Having your Arduino aware of temperature and humidity adds some really neat real world use cases for your Arduino projects, so in this tutorial we will focus on using Arduino temperature sensors in our projects! Specifically we will focus on the Adafruit DHT11 and DHT22 temerature and humidity sensors.

Since we will be building off a previous project, we highly recommend you read our tutorial on using LCD displays with an Arduino first.  We will be using the LCD display to show the current temperature.  We will include code examples to display the temperature to the serial console in case you don’t have an LCD handy.

Arduino Temperature Sensor Parts List

If you’re just getting started or just want a simple list of parts, we’ve provided a simple shopping list for you:

Note you only need to order the DHT11 or the DHT22, not both.   The DHT22 can detect a much wider range of temperatures (well below freezing) at the cost of being more expensive and larger in size.  The DHT11 is what most people start with.

Using Arduino Temperature Sensors

Using the DHT11 temperature sensors are super easy.  Let’s first go over the wiring.  Remember, this is an add on to our LCD display project, so we’re only going to show the additional connections on this DHT11 wiring diagram.

Note: If your DHT11 has four pins, it is not already soldered to a board with a limiting resistor. You’ll need to add a resistor between the +5v pin and the signal pin. The DHT11/DHT22 listed above in our parts list do not need an extra resistor.

Your completed temperature sensor should now look something similar to this:

Arduino Sketch Changes for the Temperature Sensor

Using arduino temperature sensors with our LCD is super simple. We just need to add a few lines of code and install some libraries we likely don’t have installed yet.

Installing the DHT11/DHT22 Arduino Libraries

First things first. We need to install two libraries into the Arduino IDE: 1) The Adafruit DHT Sensor Library, and 2) the Adafruit Unified Sensor Library.  You must install both, as the DHT library calls functions from the unified library.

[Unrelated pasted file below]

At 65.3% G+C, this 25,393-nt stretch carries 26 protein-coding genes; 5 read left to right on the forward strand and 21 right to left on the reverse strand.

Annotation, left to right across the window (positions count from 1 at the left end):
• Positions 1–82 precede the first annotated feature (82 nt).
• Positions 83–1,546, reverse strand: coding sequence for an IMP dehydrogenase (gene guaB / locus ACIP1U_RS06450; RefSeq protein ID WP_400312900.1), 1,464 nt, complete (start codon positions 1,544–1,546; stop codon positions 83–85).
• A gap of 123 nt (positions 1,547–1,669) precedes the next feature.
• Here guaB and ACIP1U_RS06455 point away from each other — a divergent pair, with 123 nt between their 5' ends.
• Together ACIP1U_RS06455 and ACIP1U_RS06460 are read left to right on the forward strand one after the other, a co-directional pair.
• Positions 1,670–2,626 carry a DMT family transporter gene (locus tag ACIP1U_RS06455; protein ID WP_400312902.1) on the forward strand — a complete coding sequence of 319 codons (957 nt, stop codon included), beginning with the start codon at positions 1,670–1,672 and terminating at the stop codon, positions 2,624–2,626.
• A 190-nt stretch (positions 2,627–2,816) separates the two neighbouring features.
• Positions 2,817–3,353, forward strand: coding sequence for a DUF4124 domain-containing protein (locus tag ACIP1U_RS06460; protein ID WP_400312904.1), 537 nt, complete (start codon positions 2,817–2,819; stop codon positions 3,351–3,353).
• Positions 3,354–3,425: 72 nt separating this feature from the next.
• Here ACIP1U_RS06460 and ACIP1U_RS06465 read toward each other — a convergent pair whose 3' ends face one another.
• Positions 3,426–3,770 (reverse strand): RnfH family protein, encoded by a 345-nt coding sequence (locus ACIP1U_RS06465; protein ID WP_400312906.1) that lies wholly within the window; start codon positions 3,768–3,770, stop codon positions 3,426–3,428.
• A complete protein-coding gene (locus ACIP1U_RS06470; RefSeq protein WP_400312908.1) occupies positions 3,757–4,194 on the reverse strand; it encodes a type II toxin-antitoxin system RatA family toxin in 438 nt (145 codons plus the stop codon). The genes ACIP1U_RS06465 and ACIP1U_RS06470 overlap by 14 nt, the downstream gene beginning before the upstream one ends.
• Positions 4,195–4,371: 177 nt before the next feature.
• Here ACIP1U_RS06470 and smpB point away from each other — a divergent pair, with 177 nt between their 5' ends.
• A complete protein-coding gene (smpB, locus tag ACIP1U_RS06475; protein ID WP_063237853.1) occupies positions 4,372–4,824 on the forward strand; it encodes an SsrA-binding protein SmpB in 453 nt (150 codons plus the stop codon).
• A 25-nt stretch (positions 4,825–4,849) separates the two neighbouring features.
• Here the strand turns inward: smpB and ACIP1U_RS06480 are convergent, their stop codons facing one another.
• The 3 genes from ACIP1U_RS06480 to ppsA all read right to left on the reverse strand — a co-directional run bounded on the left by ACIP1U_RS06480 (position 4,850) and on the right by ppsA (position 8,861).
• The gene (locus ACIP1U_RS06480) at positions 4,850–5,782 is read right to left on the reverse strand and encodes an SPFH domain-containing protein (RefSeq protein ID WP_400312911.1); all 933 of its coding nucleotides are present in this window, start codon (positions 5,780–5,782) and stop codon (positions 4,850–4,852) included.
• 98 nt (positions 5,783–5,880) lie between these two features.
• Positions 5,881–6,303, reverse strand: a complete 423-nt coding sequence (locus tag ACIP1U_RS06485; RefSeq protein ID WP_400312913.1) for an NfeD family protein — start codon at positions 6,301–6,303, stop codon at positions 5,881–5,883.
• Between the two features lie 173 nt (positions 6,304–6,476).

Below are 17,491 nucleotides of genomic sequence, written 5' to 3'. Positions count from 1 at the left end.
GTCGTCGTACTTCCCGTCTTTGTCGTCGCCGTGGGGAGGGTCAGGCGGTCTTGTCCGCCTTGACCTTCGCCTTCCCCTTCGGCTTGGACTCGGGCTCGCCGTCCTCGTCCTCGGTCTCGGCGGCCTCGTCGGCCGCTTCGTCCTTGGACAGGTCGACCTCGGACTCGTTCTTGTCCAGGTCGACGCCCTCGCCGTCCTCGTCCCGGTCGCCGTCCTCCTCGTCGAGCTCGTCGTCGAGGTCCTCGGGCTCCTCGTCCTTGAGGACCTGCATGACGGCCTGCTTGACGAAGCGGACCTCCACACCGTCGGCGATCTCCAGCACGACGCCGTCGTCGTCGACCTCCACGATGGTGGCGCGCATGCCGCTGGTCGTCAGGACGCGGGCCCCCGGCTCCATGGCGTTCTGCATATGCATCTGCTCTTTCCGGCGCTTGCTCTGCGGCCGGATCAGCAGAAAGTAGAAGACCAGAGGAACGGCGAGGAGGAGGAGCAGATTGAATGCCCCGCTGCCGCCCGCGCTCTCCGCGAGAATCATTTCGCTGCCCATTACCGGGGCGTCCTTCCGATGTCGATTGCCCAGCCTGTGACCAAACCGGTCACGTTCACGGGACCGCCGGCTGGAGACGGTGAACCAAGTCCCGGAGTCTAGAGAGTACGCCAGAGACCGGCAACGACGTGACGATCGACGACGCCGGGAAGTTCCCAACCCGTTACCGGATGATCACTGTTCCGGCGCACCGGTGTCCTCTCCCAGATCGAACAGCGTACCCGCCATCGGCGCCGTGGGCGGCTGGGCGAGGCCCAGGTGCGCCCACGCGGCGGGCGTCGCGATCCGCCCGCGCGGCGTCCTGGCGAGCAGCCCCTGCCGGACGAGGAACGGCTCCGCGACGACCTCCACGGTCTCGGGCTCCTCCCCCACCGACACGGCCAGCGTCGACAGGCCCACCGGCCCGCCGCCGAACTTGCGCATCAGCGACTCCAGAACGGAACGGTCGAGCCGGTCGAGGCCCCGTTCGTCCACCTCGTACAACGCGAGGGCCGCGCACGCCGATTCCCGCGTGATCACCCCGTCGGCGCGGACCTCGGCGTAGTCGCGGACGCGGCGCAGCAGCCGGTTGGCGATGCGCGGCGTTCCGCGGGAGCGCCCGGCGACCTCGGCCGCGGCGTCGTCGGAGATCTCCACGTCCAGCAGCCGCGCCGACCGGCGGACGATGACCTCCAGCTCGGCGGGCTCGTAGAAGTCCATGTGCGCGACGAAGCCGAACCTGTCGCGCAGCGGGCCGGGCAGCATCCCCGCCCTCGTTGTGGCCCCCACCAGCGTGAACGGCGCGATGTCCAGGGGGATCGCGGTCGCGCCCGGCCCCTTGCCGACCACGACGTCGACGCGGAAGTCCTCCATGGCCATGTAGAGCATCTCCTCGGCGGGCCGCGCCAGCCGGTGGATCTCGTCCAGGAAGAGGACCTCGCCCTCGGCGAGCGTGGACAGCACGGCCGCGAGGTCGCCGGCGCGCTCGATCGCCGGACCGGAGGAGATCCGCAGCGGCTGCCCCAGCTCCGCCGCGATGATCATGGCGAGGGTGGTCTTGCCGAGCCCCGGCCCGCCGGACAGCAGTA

The Adafruit Unified Sensor library is the very last library in the list if you filter by “sensors”.

Adding the DHT11 Code to our Sketch

Now it is finally time to modify our code so that we can display the temperature on our LCD screen.  Here’s the code in its entirety:

// include the libraries
#include "LiquidCrystal.h"
#include "DHT.h"

#define DHTPIN 7 // we're using pin 7
#define DHTTYPE DHT11 // change to DHT22 if you're using the DHT22

//initialise the library with the numbers of the interface pins
LiquidCrystal lcd(12, 11, 5, 4, 3, 2);

// define our DHT object using the pin and type from above
DHT dht(DHTPIN, DHTTYPE);

void setup() {
  // set up the LCD's number of columns and rows:
  lcd.begin(16, 2);
  // Print a message to the LCD.
  lcd.print("Current Temp:");
}

void loop() {
  // set the cursor to column 0, line 1
  lcd.setCursor(0, 1);

  // create a float and read the temperature sensor
  float myTemperature = dht.readTemperature(true);
  
  // print the temperature on the screen in Celsius
  lcd.print(myTemperature);
  lcd.print((char)223);  // degree symbol
  lcd.print("C");
  delay(500); // wait half a second before updating again.
}

We’ve added the DHT code, changed “The Geek Pub!” to ” Current Temp:”, and instead of counting the number of seconds running, we’re using the look to display the temperature. It’s super easy.

If you wired everything correctly, your screen should look like this””

Understanding the DHT11 / DH22 Code

If you’re using Arduino temperature sensors in your projects, it is important to understand the basics of the code.  Let’s walk through what we added. The first thing we must do is include the DHT library.

#include "DHT.h"

The next bit is to define our pins and DHT type (11 or 22).

#define DHTPIN 7 // we're using pin 7
#define DHTTYPE DHT11 // change to DHT22 if you're using the DHT22

Then finally we need to create the DHT object. In my case I just called it “dht”. I’m boring sometimes.

DHT dht(DHTPIN, DHTTYPE);

To read the temperature or humidity from the DHT11/22 you need only call a simple function.  The temperature or humidity will be stored in the variables myTemperature and myHumidty.

float myTemperature = dht.readTemperature(true);
float myHumidity= dht.readHumidity(true);

If you don’t have an LCD Character Display

If you don’t have and LCD screen you can always just write the output of these variables to the serial console as follows:

Serial.begin(9600);  // initiate the serial port

Serial.println("Current Temp: ");
Serial.println(myTemperature);
Serial.println((char)223);  // degree symbol
Serial.println("C");

Be sure to leave a comment below with the results of your temperature sensor project!


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